He talks about weeding out "legacy" public corruption-that is, "those guys already engaged in criminal activity and who are worried." He also talks about the need to foster a new mindset in a new breed of politicians.
"I don't like doin' it," he says.
Bernazzani nods, and asks for the check.
Lights on the levee
9600 block of Haynes Boulevard, New Orleans East
About 150 people black, white, Vietnamese have climbed up on the big green levee that holds back Lake Pontchartrain for a candlelight vigil. They stand facing the vast blocks of struggling neighborhoods of New Orleans East. Someone dedicates a wreath to "those who are no longer with us," and an instrumental gospel group backs the crowd for "Amazing Grace."
A number of local politicians are here. Walter Boasso, a Democratic State Senator running for governor, said "We haven't lost our hope." It would make for a fitting motto for Boasso, who trails his Republican rival, US Rep. Bobby Jindal, by nearly 50 percentage points, according to a recent poll.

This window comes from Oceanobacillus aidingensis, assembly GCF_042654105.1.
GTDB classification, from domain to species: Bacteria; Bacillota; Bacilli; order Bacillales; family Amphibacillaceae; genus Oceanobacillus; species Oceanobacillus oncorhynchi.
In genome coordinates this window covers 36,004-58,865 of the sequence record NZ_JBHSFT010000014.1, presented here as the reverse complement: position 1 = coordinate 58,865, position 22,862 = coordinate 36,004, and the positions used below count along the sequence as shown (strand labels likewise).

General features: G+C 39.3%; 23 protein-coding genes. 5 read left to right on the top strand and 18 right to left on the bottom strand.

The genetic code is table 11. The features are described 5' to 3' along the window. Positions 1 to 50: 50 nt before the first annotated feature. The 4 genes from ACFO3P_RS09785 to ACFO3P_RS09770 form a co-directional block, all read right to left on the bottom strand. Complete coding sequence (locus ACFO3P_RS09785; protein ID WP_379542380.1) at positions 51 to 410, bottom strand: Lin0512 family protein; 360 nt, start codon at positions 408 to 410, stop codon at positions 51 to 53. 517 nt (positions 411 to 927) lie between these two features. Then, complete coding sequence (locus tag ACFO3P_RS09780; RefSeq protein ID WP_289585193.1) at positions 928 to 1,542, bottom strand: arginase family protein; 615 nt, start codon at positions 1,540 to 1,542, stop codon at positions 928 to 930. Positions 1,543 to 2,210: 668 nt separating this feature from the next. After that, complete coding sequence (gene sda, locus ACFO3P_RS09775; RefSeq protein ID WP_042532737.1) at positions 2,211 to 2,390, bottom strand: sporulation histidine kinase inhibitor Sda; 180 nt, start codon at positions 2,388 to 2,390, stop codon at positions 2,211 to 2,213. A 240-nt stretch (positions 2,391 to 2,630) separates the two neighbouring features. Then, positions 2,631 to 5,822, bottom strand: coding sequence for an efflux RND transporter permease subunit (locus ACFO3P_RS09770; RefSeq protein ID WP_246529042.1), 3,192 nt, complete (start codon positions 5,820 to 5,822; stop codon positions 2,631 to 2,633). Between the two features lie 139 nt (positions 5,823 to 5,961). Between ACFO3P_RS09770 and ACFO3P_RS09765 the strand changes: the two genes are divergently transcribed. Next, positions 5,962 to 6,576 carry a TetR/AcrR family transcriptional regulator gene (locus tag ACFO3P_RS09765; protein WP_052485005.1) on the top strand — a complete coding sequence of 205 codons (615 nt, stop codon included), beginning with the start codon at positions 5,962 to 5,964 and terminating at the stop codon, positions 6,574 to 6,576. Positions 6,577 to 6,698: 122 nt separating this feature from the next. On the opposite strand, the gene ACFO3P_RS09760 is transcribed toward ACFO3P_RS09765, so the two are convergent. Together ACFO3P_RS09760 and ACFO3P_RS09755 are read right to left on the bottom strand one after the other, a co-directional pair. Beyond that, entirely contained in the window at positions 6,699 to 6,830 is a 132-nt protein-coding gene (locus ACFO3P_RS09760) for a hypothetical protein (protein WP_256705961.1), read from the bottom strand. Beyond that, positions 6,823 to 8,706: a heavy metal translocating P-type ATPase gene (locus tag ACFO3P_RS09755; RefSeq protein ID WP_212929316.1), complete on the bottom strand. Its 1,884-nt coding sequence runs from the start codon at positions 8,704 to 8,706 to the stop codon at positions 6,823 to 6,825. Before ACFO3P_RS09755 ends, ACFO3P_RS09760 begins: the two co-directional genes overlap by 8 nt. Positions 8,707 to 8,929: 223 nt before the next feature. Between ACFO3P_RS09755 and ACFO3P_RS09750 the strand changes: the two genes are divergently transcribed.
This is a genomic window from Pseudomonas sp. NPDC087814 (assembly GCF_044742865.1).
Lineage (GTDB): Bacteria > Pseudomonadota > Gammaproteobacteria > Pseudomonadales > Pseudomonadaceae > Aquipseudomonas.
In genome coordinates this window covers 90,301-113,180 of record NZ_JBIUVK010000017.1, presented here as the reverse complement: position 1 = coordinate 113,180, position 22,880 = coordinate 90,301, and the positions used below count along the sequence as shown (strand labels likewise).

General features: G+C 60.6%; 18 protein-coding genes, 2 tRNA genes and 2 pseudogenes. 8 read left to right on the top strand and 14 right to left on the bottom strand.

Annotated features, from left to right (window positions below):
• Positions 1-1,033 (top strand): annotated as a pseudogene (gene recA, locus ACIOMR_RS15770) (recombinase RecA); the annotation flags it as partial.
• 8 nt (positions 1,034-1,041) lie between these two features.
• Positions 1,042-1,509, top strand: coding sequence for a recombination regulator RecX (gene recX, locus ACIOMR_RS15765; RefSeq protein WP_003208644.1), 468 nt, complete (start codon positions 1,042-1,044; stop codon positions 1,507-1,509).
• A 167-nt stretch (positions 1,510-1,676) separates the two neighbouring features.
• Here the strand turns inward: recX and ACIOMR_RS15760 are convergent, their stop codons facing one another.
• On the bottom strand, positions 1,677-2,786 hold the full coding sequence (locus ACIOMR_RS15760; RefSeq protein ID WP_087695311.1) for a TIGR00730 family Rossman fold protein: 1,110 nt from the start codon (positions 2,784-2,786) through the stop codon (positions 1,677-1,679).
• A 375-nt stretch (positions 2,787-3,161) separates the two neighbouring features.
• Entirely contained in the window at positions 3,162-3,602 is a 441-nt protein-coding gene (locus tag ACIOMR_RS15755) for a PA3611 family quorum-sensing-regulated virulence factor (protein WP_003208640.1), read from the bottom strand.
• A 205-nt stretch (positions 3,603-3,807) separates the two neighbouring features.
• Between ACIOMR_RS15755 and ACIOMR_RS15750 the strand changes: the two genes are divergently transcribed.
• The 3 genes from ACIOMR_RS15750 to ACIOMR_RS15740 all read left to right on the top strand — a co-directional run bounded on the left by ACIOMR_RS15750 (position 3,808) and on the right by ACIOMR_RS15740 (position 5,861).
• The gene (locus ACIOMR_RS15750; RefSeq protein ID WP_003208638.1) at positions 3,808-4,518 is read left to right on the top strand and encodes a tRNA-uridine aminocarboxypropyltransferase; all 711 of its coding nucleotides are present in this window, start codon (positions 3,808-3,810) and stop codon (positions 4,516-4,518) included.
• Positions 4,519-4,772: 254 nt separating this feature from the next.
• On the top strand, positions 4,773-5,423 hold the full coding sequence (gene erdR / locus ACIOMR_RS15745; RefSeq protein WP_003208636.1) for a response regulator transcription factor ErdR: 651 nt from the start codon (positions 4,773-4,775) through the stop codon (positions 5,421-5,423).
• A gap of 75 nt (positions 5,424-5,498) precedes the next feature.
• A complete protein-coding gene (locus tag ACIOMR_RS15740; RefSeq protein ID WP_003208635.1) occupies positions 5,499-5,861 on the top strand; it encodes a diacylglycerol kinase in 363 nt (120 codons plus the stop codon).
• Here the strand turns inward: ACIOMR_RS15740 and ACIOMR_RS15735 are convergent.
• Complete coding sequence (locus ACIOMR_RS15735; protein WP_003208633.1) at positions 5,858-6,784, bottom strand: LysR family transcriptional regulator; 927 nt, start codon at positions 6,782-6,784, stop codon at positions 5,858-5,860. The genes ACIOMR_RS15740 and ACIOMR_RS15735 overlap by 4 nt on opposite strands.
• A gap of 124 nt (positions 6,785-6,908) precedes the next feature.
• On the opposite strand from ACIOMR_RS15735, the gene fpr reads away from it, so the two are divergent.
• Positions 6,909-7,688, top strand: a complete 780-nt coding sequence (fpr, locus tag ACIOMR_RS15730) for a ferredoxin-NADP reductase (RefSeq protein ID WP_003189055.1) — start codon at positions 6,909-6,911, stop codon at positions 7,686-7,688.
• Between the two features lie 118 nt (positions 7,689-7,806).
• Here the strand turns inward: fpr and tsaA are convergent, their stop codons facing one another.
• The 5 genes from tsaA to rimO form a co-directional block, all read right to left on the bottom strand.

Speaking, too, about the "wonderful and inspiring program," was US Rep. William Jefferson, who was indicted in June on charges of racketeering, money laundering and obstruction of justice. Jefferson, long the target of an FBI investigation, has proclaimed his innocence.
A comforting breeze was blowing off of the lake, making it difficult to keep the candles lit. After the ceremony, everyone walked across the street for fried chicken and hot dogs. Jefferson, in slacks and a blue dress shirt, shook and hugged on a few ladies, then spent a few moments wandering, awkwardly, on his own. He climbed into a Toyota Highlander as the band played Sade's "Sweetest Taboo."
A couple of blocks away, 21-year-old Specialist Bryan Fusilier of the Louisiana National Guard is keeping an eye on the street. It is dark, and his thin face is illuminated by the flashing blue lights atop his police-like Crown Victoria.
The specialist, who grew up in rural Tennessee, is asked if New Orleans should be considered safe. He answers, oddly, in the third person.
"The specialist advises others to exercise caution when coming to New Orleans," he says, carefully.
He is asked if New Orleans has a chance.
"Specialist Fusilier believes New Orleans may have a chance in recovery," he says.